Windows Server Backup Management // IT Management Solutions

Windows Server Backup Management

Log management is a way to save space on your Exchange server. Read about two log management solutions, and learn which option might be best for you.

Microsoft Exchange administrators know that server logs are a necessary evil, especially if you need to keep copies of emails for quite some time. The problem is logs can take up a lot of precious space on a drive. For instance, when the server's C drive reaches capacity and you're unsure what to do, the Exchange log files are one of the first places to look.

Two ways to manage Exchange 2010 (and later) log files is with Windows Server Backup or circular logging. These solutions are drastically different, but both methods recover space on the server's drive. Let's look at each one and explore why you would want to enable either for your server.

Windows Server Backup

With the Windows Server Backup method, you commit the transactions and flush the logs (the logs being the piece that takes up the space). This ensures the data can be recovered, the piece of the system consuming your drive space is cleared, and you will have a backup of your data.

The nice thing about this approach is that all you have to do is create and regularly schedule the backup and let it run. In the act of completion of a backup, the Windows Server Backup tool will flush the logs.

Windows Server Backup is quite simple to set up, and there is no special step necessary to set up the flushing of the Exchange logs. By creating the scheduled backup using the Windows Server Backup Wizard (Figure A), you should be good to go. Figure A
There is already a backup running to flush the Exchange logs. (Click the image to enlarge.)

I highly recommend scheduling this backup to run at a time when Exchange isn't going to be in heavy usage. Depending on how much data the server has, this backup can take quite a while, so make sure you schedule the backup with plenty of time to complete before the start of the next business day.

This method of flushing the logs does not require any further work on the Exchange server-in particular, you do not have to make any changes within Exchange; for many admins, that makes this option the most logical and efficient. This is also the best option if you know you will only need to recover data up to the last backup. If you know you will need to retain more data than what was saved in the last backup, this is your best and possibly only option for saving space because, even though circular logging does a great job of keeping your drive space free, it does so with a price.

Circular logging

In the standard transaction logging used in Exchange 2010, a database transaction is first written to a log file and then written to a database. When that log file reaches one MB in size, it is renamed. After the previous log file is renamed, a new log file is created. This cycle continues and over time results in a set of log files. These files remain on the drive and can accumulate until there is no space remaining on the drive; this can cause a lot of problems.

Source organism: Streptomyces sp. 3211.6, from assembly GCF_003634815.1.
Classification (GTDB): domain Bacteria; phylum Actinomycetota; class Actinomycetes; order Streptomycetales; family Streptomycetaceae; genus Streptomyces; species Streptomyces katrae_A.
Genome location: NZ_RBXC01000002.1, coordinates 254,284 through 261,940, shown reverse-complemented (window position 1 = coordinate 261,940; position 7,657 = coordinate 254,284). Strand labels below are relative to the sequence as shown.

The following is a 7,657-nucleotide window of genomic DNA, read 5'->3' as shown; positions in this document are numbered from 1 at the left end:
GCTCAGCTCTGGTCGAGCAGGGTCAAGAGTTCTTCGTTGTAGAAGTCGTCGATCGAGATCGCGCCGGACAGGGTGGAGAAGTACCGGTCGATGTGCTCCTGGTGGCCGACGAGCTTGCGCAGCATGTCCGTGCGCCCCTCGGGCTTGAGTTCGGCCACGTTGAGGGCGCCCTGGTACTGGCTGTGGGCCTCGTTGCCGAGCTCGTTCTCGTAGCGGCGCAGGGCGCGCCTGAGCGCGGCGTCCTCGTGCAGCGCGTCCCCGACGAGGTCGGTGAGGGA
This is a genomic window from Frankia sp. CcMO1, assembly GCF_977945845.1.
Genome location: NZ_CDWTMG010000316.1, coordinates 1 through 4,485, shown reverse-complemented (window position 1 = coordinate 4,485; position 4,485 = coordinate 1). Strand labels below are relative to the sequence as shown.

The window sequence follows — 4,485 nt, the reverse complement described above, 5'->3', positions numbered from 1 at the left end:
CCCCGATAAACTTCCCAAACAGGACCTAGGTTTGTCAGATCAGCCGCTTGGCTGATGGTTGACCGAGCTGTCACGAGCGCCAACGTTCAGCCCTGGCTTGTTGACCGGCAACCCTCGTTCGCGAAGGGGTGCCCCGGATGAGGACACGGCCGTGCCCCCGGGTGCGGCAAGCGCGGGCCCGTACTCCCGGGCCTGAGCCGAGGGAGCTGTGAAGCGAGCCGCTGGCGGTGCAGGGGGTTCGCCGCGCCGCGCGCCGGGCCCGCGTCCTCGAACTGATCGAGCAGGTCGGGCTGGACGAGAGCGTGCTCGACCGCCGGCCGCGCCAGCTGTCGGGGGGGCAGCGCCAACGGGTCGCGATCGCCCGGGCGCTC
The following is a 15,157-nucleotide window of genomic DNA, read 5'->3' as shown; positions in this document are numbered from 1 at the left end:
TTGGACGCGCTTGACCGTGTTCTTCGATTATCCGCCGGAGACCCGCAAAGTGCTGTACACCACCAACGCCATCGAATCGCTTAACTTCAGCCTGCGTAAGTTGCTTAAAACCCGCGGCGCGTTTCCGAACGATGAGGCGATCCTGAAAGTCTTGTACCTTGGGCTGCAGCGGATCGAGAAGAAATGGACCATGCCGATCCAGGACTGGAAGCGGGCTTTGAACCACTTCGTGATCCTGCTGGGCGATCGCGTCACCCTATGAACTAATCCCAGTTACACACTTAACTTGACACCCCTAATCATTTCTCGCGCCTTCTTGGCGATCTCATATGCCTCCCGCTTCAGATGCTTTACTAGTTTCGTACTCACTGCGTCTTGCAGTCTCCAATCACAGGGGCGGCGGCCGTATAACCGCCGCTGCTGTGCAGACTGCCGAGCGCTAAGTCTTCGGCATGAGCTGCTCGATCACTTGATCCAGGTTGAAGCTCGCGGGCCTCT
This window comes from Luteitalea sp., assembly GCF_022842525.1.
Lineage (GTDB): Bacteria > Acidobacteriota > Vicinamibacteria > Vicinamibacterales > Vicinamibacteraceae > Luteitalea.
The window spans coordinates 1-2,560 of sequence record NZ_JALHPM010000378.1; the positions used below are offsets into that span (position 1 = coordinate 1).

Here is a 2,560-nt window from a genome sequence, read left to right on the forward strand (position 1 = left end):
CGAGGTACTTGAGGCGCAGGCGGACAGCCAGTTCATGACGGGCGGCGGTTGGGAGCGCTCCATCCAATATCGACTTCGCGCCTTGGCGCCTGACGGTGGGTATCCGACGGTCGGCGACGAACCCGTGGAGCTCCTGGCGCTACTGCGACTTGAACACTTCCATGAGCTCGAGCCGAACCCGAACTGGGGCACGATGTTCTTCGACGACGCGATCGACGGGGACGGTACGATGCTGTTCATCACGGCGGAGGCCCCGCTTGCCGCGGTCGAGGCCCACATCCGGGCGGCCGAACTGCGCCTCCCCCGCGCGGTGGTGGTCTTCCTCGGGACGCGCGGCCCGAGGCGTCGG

You can avoid this issue by using the circular logging feature, which allows Exchange to overwrite transaction log files once the data contained with the log file is committed to the database. This method saves a lot of space, but you can only recover data up to the last backup. If your business requires the retention of multiple weeks, months, or years of Exchange data, circular logging is not the best method for you.

If circular logging is the method you need, here's how to enable the feature:

  1. Log on to your Exchange server.
  2. Open the Exchange management console.
  3. Expand the Organizational Configuration.
  4. See also:

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Which client?

by dddaner

One thing you might want to sort out is... with backup exec you can license a number of different options.
you use a management client to connect to the backup server and configure it.
there's also a client component that installs on a server that runs in windows to help enable backups to run more smoothly. this is a standard feature usually.
there's an optional client that you can get for workstations that is designed to back up files people leave on their desktop and elsewhere that aren't on the network.

Due respect to you but....

by toleolu

The "Array Controller" is the device that controls your drives. With your PE Server it could either be an expansion card, or it's integrated with the mother board.
No offense, but this project may be a little beyond your capabilites. Replacing RAID Array drives is not like replacing drives in a PC. You don't just slide the old ones out and pop the new ones in.
You are going to have to backup your data, phyisically replace the drives, and controller if needed, configure and initialize your RAID array, set the drives up through Windows disk management, then restore your data

How about this

by H_T_D


Do you need to open a BKF file in Windows 7? On Vista, there was a feature called “Removable Storage Management”, which appears to be abandoned in Windows 7. So, if you want to open BKF files in Windows 7, you’ll need to find another way.
Microsoft released an update/hotfix for Windows 7 and Windows Server 2008 R2 that allows you to open and restore BKF files in Windows 7. It won’t work on Windows 7 RTM or RC.
Or you copy files from XP
You will have to locate the following files on your XP system, they can be found in C:\Windows\System32\
ntbackup

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ORLANDO, Fla. -- The lack of interoperability among traditional performance monitoring tools means data centers must use -- and pay for -- multiple tools. But movement toward unified performance monitoring could change all that.

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